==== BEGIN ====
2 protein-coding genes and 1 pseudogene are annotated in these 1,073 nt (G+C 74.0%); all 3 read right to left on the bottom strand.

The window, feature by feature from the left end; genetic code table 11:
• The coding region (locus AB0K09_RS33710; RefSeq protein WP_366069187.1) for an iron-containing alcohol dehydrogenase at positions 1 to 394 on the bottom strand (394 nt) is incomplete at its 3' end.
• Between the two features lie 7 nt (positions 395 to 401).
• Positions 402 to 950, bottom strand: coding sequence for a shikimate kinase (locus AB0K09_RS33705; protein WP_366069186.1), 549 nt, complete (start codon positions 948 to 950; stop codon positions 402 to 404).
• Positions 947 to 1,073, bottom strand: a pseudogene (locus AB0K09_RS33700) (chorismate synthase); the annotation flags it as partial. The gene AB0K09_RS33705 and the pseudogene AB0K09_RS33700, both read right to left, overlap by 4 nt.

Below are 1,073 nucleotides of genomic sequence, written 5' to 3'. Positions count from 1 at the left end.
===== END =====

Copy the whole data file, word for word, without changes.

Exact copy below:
2 protein-coding genes and 1 pseudogene are annotated in these 1,073 nt (G+C 74.0%); all 3 read right to left on the bottom strand.

The window, feature by feature from the left end; genetic code table 11:
• The coding region (locus AB0K09_RS33710; RefSeq protein WP_366069187.1) for an iron-containing alcohol dehydrogenase at positions 1 to 394 on the bottom strand (394 nt) is incomplete at its 3' end.
• Between the two features lie 7 nt (positions 395 to 401).
• Positions 402 to 950, bottom strand: coding sequence for a shikimate kinase (locus AB0K09_RS33705; protein WP_366069186.1), 549 nt, complete (start codon positions 948 to 950; stop codon positions 402 to 404).
• Positions 947 to 1,073, bottom strand: a pseudogene (locus AB0K09_RS33700) (chorismate synthase); the annotation flags it as partial. The gene AB0K09_RS33705 and the pseudogene AB0K09_RS33700, both read right to left, overlap by 4 nt.

Below are 1,073 nucleotides of genomic sequence, written 5' to 3'. Positions count from 1 at the left end.